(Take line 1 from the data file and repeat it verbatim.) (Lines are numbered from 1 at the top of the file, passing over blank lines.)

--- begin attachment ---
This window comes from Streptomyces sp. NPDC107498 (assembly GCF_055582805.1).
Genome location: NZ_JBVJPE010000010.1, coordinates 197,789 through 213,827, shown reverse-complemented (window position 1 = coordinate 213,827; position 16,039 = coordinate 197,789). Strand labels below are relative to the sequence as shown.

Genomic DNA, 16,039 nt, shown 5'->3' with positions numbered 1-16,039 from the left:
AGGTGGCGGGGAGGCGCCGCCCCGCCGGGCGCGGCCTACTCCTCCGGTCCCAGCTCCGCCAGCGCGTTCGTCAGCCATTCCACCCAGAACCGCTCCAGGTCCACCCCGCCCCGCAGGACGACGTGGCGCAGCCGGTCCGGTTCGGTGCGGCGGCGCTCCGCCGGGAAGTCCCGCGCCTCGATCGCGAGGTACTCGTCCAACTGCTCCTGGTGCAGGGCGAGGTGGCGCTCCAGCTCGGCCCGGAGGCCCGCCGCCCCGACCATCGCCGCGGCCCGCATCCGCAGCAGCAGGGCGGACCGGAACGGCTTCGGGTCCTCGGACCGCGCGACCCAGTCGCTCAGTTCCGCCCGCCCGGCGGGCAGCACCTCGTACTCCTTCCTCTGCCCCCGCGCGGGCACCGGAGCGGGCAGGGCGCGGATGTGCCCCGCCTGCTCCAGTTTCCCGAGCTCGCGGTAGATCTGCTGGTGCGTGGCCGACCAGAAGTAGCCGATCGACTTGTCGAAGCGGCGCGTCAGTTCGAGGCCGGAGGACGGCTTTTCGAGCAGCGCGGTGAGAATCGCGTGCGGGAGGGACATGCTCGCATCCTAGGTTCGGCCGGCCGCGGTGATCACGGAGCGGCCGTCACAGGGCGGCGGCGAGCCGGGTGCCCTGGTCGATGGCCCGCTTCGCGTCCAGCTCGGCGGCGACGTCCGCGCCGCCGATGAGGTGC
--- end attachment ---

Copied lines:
This window comes from Streptomyces sp. NPDC107498 (assembly GCF_055582805.1).